- Great pixel art visuals and brilliant location design;
- Difficulty level;
- Mysterious, intriguing atmosphere;
- Excellent soundtrack.
- Inaccurate controls – both in action sequences and in some of the puzzles.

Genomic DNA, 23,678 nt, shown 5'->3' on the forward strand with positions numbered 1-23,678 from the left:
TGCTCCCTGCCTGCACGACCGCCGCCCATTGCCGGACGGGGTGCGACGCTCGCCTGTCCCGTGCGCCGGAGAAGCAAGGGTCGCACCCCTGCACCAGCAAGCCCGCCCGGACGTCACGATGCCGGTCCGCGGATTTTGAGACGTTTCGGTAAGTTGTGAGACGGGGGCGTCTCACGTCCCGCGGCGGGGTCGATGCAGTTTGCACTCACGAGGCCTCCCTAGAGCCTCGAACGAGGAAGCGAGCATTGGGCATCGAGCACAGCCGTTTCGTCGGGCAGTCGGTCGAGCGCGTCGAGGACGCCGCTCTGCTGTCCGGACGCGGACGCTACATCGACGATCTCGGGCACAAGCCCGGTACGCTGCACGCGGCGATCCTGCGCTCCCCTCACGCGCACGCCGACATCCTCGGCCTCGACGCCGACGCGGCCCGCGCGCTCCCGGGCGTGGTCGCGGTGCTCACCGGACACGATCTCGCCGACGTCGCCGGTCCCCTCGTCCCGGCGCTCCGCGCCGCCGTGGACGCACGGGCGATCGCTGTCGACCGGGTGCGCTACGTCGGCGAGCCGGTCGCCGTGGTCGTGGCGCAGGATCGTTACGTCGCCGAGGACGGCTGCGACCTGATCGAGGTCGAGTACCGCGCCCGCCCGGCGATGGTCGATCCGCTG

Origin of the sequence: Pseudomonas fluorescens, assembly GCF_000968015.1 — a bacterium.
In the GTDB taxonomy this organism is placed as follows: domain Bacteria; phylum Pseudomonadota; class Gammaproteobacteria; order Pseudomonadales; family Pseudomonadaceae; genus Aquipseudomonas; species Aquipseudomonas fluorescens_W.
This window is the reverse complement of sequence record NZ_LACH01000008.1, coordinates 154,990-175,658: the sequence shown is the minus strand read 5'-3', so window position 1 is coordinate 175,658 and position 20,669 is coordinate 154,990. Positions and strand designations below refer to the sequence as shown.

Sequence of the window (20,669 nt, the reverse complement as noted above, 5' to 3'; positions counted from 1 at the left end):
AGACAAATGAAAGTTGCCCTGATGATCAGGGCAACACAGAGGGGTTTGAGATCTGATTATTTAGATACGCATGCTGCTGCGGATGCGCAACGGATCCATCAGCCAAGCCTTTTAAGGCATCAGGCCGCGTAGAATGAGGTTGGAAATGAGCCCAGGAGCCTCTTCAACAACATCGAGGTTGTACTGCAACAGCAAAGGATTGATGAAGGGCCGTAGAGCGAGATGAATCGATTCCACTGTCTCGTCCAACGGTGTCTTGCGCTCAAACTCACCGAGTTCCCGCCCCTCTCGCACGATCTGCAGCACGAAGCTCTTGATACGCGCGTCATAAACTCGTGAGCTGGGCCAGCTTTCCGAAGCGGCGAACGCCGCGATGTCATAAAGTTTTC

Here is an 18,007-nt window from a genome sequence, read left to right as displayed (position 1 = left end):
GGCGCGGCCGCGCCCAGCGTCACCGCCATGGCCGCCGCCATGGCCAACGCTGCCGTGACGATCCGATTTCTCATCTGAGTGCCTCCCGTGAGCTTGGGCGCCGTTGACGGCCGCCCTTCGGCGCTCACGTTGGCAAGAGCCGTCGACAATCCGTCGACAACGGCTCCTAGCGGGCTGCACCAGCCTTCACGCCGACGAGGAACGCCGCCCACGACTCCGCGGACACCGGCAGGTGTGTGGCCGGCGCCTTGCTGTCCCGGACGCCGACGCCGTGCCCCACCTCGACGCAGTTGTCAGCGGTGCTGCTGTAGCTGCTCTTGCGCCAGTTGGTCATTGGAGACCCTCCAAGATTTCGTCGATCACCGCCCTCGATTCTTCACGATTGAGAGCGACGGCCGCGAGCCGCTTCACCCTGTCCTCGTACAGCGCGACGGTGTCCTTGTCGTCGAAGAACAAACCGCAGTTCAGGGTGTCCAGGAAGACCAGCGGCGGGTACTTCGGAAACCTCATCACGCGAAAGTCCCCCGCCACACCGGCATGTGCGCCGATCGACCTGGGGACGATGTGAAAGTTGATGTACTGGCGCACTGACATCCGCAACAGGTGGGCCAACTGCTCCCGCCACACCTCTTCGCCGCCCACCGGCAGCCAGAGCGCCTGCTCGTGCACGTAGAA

"What is dead may never die" – this neat bon mot seems to fit the dusty classics such as Another World and Flashback, and maybe also Heart of Darkness, the youngest and perhaps the least known of the three, at least to some degree. There are still people who haven't forgotten those illustrious titles and, driver by their influence, they create their own stuff. The year 2016 will be an exceptional period for the fans of retro gaming. Several days ago the world was reminded of the Shadow of the Beast franchise, and Keiji Inafune will soon return with a new variation on Mega Man – Mighty No.9. In between those events one more game is hitting the shelves – a Polish platform/logical game funded via Kickstarter. The Way follows the path first travelled by Eric Chahi and delivers a story about conquering the death of a beloved woman set in pixel-art surroundings. In this game the works by Chahi and Delphine Software meet Myst. Suffice it to say that for most of the ten hours required to complete the game I was sitting in front of the monitor with my mouth agape, admiring the artistry of its creators. Gentlemen, I believe you know what an honor it is to have The Way mentioned among all the aforementioned titles.